Excerpt from the article: When Todd Bridgman makes small talk at parties, the question he dreads most is “What do you do?”
The short answer is that he’s an associate professor of management, which makes him squirm. Bridgman is aware of the stereotypes, fair or not, about business school instructors: They’re supposedly cheerleaders for corporate power, more concerned with profits and strategy than ethics or philosophy, and they see shareholder capitalism as the primary solution to all the problems shareholder capitalism has already caused.
None of this describes Bridgman, though. Despite his job teaching in the management school at Victoria University of Wellington in New Zealand, he is sympathetic to the minority view that business schools should be torn down and rebuilt from scratch, only this time given a wider mandate. He’d like business schools to teach students how to think critically about power within organizations, and the role of corporations generally. Maybe we should make business schools more like liberal arts colleges, or add business classes to liberal arts departments, he suggests.
Bridgman says he had no trouble passing as a typical executive-in-training when he was a business school student himself a couple of decades ago, when he was regularly “spouting back” whatever his professors wanted to hear. But in private he was leaving anonymous messages of resistance to the students coming up behind him. “This is bullshit,” he scribbled in the margins of one marketing bible, knowing he’d eventually sell the book on the then-thriving used textbook exchange. Nowadays, Bridgman asks his students to openly spot the lies or unspoken assumptions in their management lessons, to consider mainstream business theories alongside alternative schools of thought.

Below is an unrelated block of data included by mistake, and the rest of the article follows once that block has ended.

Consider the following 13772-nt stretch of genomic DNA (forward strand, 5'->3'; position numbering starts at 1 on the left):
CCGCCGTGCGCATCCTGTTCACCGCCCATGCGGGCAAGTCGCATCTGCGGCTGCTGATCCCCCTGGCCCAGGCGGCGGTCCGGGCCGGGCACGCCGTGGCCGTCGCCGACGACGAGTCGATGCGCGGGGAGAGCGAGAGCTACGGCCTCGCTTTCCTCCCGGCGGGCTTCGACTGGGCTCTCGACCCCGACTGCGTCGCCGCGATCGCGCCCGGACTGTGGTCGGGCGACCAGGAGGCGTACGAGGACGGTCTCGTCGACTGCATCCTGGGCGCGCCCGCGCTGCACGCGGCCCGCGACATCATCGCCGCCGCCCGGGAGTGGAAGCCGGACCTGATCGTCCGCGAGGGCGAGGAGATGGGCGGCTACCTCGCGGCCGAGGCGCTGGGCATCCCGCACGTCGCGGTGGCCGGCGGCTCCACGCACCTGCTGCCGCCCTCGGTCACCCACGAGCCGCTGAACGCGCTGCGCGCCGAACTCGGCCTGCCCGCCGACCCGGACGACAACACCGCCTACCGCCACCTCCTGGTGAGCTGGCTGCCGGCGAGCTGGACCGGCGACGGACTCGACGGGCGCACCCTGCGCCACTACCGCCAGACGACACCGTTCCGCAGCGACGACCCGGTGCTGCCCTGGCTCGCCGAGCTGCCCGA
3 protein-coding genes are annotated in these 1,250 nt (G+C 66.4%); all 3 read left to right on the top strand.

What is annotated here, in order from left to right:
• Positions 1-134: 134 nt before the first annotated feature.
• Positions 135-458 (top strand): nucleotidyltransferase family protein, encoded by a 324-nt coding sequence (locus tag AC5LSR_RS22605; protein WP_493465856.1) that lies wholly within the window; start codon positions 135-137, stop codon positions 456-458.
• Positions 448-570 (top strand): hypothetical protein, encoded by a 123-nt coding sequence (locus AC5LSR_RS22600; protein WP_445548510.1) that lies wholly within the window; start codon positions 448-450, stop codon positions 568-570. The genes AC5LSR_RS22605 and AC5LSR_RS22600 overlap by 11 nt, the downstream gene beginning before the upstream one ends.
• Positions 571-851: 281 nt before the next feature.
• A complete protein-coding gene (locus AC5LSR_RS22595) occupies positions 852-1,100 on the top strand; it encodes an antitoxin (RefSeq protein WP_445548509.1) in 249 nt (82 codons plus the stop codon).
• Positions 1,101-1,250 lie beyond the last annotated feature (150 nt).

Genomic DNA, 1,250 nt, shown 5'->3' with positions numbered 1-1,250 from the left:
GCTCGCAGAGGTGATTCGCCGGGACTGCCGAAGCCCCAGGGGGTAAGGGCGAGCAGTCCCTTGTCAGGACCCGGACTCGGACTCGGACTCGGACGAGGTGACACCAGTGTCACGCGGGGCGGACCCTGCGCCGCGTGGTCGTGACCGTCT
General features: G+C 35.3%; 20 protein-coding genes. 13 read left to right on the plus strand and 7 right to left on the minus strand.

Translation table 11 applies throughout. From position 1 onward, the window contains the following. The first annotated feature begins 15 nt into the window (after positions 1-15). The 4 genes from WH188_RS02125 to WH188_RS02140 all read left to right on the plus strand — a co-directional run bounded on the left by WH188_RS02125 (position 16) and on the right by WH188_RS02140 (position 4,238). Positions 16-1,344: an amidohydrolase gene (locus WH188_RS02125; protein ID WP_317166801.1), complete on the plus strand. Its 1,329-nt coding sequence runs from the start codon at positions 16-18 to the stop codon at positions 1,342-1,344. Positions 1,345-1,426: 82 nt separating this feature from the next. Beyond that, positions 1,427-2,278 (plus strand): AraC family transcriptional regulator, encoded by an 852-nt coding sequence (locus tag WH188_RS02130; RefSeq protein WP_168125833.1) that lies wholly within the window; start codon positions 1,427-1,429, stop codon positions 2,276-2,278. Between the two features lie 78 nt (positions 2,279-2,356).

For the past several years, Bridgman’s partner in research has been Stephen Cummings, a fellow management professor at Victoria University of Wellington whose main interest lies in history and historiographies. Together, they may have found the Achilles heel of management education: its foundational stories.
Their books and papers ask management scholars and students to rethink famous lessons from Adam Smith, Max Weber, Frederick Taylor, and Abraham Maslow, in light of the evidence from their original writings and the context of their times. They’ve upended commonly held ideas about the objectives of the Harvard Business School case study method, and pointed out the elitist misreadings of psychological conjecture that decades ago led a management theorist to visualize people’s “hierarchy of needs” in pyramid form.
But Bridgman’s job title does not convey any of these nuances. So rather than ask him, “What do you do,” a question certain to get a more satisfying answer from him is: “Who are you, and what do you hope to accomplish?”
A political awakening
I took advantage of one of Bridgman’s regular pilgrimages to the Academy of Management’s annual conferences, held this year in Boston, to put these questions to him face to face. The multi-day gathering, attended each year by a few thousand academics from around the world, attracts researchers in every possible sub-field of management, including the relatively small field of critical management studies, to which Bridgman and Cummings belong.